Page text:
Year :   1998
  Location :   Germany
  Worktype :   Exterior Installation
  Materials:   -
  Info :   Kunsthalle Krems

  Work Details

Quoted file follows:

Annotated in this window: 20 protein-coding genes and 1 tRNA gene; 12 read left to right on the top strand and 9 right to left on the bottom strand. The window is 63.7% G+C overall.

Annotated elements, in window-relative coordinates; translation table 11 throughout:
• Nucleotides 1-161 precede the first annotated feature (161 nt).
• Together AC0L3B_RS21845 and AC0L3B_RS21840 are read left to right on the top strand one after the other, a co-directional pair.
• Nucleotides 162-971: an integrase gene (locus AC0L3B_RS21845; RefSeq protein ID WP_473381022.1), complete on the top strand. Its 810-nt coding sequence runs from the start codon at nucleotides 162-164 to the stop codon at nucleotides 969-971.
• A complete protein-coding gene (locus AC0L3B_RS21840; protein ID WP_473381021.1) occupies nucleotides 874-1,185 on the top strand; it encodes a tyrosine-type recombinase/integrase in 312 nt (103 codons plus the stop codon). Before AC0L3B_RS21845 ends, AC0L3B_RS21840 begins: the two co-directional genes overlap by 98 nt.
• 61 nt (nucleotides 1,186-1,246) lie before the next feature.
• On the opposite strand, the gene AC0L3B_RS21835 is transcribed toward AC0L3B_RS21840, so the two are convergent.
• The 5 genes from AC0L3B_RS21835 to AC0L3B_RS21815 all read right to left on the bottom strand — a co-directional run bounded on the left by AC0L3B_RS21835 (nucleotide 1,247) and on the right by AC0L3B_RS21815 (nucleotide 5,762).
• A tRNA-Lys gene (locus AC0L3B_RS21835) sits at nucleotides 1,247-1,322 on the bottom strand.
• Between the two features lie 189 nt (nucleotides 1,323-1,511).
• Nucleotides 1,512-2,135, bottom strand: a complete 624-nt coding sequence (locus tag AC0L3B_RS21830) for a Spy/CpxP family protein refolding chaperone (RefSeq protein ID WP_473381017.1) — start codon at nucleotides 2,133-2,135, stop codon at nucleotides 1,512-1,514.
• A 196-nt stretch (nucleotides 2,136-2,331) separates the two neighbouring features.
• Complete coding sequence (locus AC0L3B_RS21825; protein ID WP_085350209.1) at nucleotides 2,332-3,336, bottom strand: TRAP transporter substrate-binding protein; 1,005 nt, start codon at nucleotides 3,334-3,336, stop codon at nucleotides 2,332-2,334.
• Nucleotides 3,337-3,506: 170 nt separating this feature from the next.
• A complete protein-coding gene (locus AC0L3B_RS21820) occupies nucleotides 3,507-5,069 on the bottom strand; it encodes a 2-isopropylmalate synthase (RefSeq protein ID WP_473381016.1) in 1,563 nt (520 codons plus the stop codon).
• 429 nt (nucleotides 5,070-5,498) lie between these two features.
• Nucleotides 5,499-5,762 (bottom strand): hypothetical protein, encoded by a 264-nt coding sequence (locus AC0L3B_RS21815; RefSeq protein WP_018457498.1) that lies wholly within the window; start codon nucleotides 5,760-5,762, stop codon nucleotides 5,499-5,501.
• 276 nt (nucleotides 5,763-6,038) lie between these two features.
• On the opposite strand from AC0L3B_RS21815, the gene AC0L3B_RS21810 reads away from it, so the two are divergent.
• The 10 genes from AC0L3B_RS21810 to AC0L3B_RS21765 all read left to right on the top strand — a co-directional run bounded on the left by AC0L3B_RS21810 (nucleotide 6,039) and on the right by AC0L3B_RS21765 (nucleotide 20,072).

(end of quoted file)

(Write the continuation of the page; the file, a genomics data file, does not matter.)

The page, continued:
The electronic sounds are pulsing slowly in the nave of the former Minorite church in Stein. The long pauses between the darkened sounds are easily associated with the large gaps between the massive columns of the Gothic sacred building. When you enter the crypt, however, restless, organ-like sounds stream towards you – as if you were moving through water. Then again, there seems to be an acoustic dome when one steps between the speakers in the chapter of the church, which diffuse indistinguishable whispers and undulating sounds. On behalf of the Kunsthalle Krems [Museum of Arts of Krems], the Swiss sound artist Walter Fähndrich created a sound installation that will transform the church of Stein (secularized by the emperor Joseph II) into a sound-producing instrument until July 19. Fähndrich measured the Gothic building exactly in order to compose electronic sounds corresponding to its proportions. Their colors, tempos and pitches as well as the frequency of their occurrence are derived from the mathematical measures of the architecture. And yet, one never gets the impression of a purely formalistic construction, but rather of a very lively connection: the space becomes sound and in doing so, its visual perception is intensified as well. Fähndrich’s second music for spaces is even more spectacular, especially so since the Wunderburggraben castle grounds of Dürnstein form an impressive natural space with, on their western side, the ruins of the castle that King Richard Lionheart made famous. The bizarre crags, with names like Tom Thumb, Mule, Hippopotamus or Lorelei, are made to speak: ten small speakers in the same color as the granite are put up in the Wachau Valley and start to sound every day exactly at the time of the astronomical sunset – the singer Blondel has received an electronic lyre. The unusual project is scheduled to run through December. But the inhabitants of Dürnstein need not worry. Fähndrich, who is internationally known for his space-specific, subtly-tuned sound-space installations as well as for his improvisational work on the viola, does not want to drown the little town in loud electronic sounds. The speakers, hardly visible from a distance, diffuse very soft sine sounds that correspond to the twilight. Computer-controlled overlappings create a multi-dimensional spatial weave of sounds which varies every day and also changes for the listeners depending on their position. For fifteen minutes, the natural background noise of the dusk mixes with this fine electronic sound network whose junctions you can explore by wandering around – the natural space becomes a plastic sound sculpture. Reinhard Kager, Frankfurter Allgemeine Zeitung